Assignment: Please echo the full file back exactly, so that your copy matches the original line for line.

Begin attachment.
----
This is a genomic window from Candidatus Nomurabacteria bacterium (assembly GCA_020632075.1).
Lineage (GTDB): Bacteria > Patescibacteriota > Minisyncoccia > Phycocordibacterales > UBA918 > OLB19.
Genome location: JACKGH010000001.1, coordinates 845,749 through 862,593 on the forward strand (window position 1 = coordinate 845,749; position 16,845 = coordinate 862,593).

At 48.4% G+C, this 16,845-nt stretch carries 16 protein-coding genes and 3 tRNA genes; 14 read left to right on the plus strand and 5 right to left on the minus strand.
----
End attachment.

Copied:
This is a genomic window from Candidatus Nomurabacteria bacterium (assembly GCA_020632075.1).
Lineage (GTDB): Bacteria > Patescibacteriota > Minisyncoccia > Phycocordibacterales > UBA918 > OLB19.
Genome location: JACKGH010000001.1, coordinates 845,749 through 862,593 on the forward strand (window position 1 = coordinate 845,749; position 16,845 = coordinate 862,593).

At 48.4% G+C, this 16,845-nt stretch carries 16 protein-coding genes and 3 tRNA genes; 14 read left to right on the plus strand and 5 right to left on the minus strand.